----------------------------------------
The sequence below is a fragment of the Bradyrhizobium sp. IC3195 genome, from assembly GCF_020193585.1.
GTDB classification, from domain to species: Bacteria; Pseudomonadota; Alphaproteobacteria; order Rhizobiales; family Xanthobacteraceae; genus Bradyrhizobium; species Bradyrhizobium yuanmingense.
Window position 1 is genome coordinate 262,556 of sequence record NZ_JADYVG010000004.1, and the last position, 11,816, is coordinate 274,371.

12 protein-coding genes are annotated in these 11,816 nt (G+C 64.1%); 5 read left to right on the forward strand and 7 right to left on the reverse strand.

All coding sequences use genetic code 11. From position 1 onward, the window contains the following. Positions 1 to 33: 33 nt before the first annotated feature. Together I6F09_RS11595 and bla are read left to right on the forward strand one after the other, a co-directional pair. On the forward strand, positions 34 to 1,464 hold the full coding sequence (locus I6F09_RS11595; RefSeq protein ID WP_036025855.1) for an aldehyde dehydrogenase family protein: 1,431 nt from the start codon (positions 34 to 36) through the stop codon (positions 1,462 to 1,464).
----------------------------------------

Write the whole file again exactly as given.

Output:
The sequence below is a fragment of the Bradyrhizobium sp. IC3195 genome, from assembly GCF_020193585.1.
GTDB classification, from domain to species: Bacteria; Pseudomonadota; Alphaproteobacteria; order Rhizobiales; family Xanthobacteraceae; genus Bradyrhizobium; species Bradyrhizobium yuanmingense.
Window position 1 is genome coordinate 262,556 of sequence record NZ_JADYVG010000004.1, and the last position, 11,816, is coordinate 274,371.

12 protein-coding genes are annotated in these 11,816 nt (G+C 64.1%); 5 read left to right on the forward strand and 7 right to left on the reverse strand.

All coding sequences use genetic code 11. From position 1 onward, the window contains the following. Positions 1 to 33: 33 nt before the first annotated feature. Together I6F09_RS11595 and bla are read left to right on the forward strand one after the other, a co-directional pair. On the forward strand, positions 34 to 1,464 hold the full coding sequence (locus I6F09_RS11595; RefSeq protein ID WP_036025855.1) for an aldehyde dehydrogenase family protein: 1,431 nt from the start codon (positions 34 to 36) through the stop codon (positions 1,462 to 1,464).